Do You Want A Work At Home Job Or A Home Based Business?
By Kirk Bannerman
Once you have decided to work at home (either by choice or
out of necessity) you are faced with the decision as to whether
to pursue a work at home job or to start a home based business.
That may sound like a minor distinction, but the differences can
be quite significant.
A general psychological characterization of the entrepreneurial
spirit says they are typically people who have a high energy
level, set long-term goals, feel quite self-confident, and view
money and financial security as a measure of accomplishment and
piece of mind.
Entrepreneurs are further characterized as problem solvers, who
take risks, learn from their failures (as well as those of
others), accept personal responsibility, seize the initiative,
and use all available resources to achieve their success.
Entrepreneurs also tend to compete with themselves and believe
that success or failure lies within their personal control or
influence. They do not see setbacks as failures, but rather just
as learning experiences. Most of all, they exhibit persistence
and tenacity, never giving up and never quitting the quest for
If you fit most of these criteria, you would probably elect to
start a home business instead of undertaking a work at home job.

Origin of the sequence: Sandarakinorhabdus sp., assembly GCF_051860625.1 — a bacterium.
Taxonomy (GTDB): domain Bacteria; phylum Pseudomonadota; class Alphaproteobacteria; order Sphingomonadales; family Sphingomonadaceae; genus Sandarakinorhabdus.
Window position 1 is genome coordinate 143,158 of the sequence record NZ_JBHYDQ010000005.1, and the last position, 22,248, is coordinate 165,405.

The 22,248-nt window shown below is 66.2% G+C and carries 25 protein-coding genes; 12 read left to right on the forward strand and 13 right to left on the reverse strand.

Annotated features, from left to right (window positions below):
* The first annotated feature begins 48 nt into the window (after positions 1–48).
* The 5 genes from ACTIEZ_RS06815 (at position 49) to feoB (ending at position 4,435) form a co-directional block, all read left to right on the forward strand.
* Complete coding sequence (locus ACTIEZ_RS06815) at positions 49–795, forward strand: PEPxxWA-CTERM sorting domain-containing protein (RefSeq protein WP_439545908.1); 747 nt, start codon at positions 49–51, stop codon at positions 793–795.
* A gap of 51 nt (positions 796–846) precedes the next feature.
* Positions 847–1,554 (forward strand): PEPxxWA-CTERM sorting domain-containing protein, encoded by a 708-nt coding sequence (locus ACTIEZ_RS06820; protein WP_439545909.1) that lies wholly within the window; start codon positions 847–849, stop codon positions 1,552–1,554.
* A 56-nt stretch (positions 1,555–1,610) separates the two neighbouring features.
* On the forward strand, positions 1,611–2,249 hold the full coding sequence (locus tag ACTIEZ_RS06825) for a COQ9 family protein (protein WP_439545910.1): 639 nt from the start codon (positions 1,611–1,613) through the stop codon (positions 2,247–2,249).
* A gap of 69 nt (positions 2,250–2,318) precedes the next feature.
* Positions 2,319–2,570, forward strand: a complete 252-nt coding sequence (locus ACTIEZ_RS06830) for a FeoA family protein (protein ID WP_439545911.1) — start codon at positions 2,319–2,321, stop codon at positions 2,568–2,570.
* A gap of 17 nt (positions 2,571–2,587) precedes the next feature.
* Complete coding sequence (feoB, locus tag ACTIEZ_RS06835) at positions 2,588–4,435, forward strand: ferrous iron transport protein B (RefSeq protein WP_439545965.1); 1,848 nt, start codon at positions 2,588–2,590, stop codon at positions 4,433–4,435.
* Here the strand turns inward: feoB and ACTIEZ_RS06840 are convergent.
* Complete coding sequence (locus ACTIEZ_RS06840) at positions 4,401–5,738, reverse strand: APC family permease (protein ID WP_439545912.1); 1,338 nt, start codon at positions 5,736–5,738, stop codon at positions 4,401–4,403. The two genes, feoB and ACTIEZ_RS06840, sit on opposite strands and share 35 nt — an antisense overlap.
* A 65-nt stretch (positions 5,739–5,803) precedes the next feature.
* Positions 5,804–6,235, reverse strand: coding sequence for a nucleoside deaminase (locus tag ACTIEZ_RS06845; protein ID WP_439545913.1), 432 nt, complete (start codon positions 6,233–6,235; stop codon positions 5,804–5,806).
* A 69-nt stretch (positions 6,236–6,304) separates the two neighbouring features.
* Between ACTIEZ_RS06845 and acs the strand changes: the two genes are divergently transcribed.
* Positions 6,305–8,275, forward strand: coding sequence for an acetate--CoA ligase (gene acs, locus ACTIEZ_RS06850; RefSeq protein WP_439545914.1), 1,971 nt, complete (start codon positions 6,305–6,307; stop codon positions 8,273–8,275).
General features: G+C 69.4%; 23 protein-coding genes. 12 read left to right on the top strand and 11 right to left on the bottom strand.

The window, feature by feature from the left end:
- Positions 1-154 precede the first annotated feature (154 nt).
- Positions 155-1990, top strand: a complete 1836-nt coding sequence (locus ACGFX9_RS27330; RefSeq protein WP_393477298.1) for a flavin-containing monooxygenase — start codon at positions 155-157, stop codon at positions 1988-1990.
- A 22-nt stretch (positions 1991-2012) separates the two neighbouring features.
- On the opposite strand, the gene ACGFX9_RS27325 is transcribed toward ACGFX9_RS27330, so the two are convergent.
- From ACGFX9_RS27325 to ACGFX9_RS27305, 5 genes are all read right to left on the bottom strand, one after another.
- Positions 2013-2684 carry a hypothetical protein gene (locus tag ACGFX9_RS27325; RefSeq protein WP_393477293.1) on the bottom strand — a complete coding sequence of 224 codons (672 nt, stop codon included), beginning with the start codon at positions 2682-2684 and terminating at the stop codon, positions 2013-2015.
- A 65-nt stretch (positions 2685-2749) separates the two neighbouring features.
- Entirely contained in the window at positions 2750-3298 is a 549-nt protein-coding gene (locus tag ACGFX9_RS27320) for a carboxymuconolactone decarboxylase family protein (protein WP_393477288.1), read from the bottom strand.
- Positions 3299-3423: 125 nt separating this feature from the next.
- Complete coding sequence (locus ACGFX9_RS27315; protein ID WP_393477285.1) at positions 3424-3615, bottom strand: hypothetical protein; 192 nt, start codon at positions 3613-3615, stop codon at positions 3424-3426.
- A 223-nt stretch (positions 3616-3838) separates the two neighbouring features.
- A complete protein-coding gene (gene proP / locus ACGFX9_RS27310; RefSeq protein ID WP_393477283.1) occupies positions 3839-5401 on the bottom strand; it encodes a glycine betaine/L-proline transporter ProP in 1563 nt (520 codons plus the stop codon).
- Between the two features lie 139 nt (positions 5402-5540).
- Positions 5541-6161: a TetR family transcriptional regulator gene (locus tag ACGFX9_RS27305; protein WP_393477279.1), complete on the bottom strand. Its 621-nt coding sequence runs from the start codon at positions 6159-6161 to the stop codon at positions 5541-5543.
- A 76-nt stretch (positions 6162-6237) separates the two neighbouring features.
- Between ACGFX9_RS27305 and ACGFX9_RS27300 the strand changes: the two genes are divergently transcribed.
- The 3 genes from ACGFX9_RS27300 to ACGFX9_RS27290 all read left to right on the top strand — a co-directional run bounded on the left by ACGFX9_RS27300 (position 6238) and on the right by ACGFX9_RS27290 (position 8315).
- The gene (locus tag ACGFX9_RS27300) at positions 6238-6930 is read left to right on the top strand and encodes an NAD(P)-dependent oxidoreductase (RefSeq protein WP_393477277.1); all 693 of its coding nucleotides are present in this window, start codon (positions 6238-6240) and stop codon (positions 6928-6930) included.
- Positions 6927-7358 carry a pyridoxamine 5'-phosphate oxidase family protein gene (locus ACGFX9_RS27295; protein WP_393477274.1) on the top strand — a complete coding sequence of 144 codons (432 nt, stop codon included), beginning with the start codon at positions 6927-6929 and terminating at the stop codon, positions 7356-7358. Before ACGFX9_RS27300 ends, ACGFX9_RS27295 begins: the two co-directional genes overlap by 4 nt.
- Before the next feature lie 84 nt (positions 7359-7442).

However, the decision to work at home does not necessarily mean
that you want to be the owner of a business. You may prefer
working at home for an already established company. This is
often easier to do than owning a business yourself and you may
not want all the headaches, responsibilities and obligations that
come with owning your own business.
Regardless of which path (job or business) you choose, the first
step is to figure out what business or work-from-home opportunity
you want to pursue. There are many excellent information sources
such as public libraries and Internet sites that list seemingly
countless home business and work at home job opportunities. The
abundance is so great that it might well lead to confusion.
One of the most important factors is often overlooked. This is
your personal inventory. Often this will yield some direction
and focus to the business or job selection process. Assess
yourself and your situation. Write a resume for yourself that
includes your background, education, training as well as any
particular on-the-job skills you possess that could possibly be
used in a venture or job. Also look at your leisure-time
activities and hobbies, because many businesses result from a
person following their "passion." Ask yourself how much time you
can realistically put into a business venture, given your present
Once you have determined the general type of home business or
work at home job that you want to undertake, it is of critical
importance that you do your homework (research) to select the
specific opportunity where you are going to make your
"investment" (some combination of time, effort and money) in
working at home.
About the author:
Kirk Bannerman operates a successful home based business and coaches others seeking to start their own home based business. Visit his website at http://www.business-at-home.usfor more details.